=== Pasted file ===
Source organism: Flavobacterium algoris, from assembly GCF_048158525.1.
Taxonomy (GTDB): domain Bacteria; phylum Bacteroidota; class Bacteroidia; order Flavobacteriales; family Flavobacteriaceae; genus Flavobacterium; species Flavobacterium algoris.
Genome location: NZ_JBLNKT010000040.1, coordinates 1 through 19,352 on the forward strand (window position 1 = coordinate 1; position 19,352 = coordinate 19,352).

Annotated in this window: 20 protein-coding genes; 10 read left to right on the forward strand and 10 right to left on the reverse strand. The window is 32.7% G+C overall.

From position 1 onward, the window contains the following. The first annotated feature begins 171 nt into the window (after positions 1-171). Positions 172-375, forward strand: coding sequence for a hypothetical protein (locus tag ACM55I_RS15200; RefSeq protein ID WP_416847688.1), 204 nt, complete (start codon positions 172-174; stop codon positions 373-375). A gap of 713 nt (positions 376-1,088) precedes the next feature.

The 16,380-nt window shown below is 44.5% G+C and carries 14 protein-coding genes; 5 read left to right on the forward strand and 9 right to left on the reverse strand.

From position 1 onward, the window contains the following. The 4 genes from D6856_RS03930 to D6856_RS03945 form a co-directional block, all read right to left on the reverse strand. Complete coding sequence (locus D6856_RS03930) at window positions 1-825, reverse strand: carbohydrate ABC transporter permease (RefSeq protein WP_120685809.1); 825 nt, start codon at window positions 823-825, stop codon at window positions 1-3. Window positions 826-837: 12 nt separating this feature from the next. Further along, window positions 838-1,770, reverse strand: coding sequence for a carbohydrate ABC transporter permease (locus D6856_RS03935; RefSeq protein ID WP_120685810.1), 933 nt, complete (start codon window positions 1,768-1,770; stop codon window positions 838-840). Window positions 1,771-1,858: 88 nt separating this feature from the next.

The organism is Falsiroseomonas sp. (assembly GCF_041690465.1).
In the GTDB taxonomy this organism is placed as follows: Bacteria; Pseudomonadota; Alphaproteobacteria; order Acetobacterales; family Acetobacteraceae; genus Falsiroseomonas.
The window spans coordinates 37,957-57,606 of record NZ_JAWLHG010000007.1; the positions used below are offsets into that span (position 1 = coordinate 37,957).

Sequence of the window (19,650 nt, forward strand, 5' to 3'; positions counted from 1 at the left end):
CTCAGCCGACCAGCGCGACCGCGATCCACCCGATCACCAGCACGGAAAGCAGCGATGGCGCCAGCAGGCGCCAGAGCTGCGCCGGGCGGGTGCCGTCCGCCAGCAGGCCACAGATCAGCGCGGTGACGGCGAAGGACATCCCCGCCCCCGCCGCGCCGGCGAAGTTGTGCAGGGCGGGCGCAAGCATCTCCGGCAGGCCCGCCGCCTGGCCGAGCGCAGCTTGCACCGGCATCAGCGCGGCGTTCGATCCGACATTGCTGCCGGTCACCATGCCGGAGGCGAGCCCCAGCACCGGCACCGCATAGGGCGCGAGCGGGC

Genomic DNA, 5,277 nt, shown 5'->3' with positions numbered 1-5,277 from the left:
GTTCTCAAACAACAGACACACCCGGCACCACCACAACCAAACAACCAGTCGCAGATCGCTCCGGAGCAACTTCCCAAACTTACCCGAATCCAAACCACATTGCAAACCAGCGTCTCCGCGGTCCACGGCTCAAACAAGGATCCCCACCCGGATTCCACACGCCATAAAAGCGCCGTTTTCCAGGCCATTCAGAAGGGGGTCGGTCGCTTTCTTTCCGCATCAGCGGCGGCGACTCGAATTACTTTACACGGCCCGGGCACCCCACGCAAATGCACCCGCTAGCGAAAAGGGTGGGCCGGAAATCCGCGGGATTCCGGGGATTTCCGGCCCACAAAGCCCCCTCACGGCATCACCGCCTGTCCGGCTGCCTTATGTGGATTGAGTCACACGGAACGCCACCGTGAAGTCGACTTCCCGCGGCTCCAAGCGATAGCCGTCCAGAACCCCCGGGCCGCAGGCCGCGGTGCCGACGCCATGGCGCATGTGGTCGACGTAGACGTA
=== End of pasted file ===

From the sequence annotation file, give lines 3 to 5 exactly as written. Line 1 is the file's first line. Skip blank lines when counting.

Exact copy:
Genome location: NZ_JBLNKT010000040.1, coordinates 1 through 19,352 on the forward strand (window position 1 = coordinate 1; position 19,352 = coordinate 19,352).

Annotated in this window: 20 protein-coding genes; 10 read left to right on the forward strand and 10 right to left on the reverse strand. The window is 32.7% G+C overall.

From position 1 onward, the window contains the following. The first annotated feature begins 171 nt into the window (after positions 1-171). Positions 172-375, forward strand: coding sequence for a hypothetical protein (locus tag ACM55I_RS15200; RefSeq protein ID WP_416847688.1), 204 nt, complete (start codon positions 172-174; stop codon positions 373-375). A gap of 713 nt (positions 376-1,088) precedes the next feature.